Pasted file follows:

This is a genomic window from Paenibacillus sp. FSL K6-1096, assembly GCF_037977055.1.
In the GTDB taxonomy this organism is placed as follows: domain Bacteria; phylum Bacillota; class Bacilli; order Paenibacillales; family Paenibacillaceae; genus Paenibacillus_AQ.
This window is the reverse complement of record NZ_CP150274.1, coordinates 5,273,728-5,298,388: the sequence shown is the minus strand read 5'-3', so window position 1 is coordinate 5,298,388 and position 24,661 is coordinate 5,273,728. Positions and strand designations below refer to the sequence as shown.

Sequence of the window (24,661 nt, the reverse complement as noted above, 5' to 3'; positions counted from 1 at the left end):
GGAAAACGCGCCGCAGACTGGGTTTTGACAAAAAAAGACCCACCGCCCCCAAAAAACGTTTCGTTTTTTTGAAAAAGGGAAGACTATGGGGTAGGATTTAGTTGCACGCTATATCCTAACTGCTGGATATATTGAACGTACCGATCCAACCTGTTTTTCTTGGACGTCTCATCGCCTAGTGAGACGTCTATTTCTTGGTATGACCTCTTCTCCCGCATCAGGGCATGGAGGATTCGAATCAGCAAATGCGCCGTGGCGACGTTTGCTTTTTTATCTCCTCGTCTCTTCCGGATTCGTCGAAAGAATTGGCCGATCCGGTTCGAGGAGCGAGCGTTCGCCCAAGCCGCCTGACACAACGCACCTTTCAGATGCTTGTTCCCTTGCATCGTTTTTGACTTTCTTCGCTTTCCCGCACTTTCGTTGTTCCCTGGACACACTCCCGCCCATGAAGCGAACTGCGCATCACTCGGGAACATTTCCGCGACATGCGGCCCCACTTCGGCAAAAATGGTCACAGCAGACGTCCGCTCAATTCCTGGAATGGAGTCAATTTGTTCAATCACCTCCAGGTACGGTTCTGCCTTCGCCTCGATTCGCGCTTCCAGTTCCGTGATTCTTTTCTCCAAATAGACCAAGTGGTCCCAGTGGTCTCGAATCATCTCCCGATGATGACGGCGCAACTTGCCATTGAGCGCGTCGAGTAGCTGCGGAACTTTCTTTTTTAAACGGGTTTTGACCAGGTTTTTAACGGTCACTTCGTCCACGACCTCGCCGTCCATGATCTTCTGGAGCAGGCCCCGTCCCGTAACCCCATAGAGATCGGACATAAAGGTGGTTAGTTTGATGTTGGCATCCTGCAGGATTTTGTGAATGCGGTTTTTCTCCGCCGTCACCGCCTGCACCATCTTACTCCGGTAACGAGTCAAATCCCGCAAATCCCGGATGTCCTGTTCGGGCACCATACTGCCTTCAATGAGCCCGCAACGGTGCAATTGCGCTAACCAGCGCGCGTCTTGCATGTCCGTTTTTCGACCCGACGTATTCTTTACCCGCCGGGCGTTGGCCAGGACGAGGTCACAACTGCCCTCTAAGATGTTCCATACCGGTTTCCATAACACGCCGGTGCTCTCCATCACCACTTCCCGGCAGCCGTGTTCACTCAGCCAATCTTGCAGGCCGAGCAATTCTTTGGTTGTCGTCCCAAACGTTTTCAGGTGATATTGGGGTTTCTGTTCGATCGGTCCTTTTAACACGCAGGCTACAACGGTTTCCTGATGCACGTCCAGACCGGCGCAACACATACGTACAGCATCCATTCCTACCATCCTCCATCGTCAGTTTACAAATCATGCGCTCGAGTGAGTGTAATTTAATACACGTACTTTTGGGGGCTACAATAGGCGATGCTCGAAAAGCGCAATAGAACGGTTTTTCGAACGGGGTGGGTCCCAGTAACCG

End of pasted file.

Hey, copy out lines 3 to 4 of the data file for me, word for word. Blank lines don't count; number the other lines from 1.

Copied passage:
This window is the reverse complement of record NZ_CP150274.1, coordinates 5,273,728-5,298,388: the sequence shown is the minus strand read 5'-3', so window position 1 is coordinate 5,298,388 and position 24,661 is coordinate 5,273,728. Positions and strand designations below refer to the sequence as shown.

Sequence of the window (24,661 nt, the reverse complement as noted above, 5' to 3'; positions counted from 1 at the left end):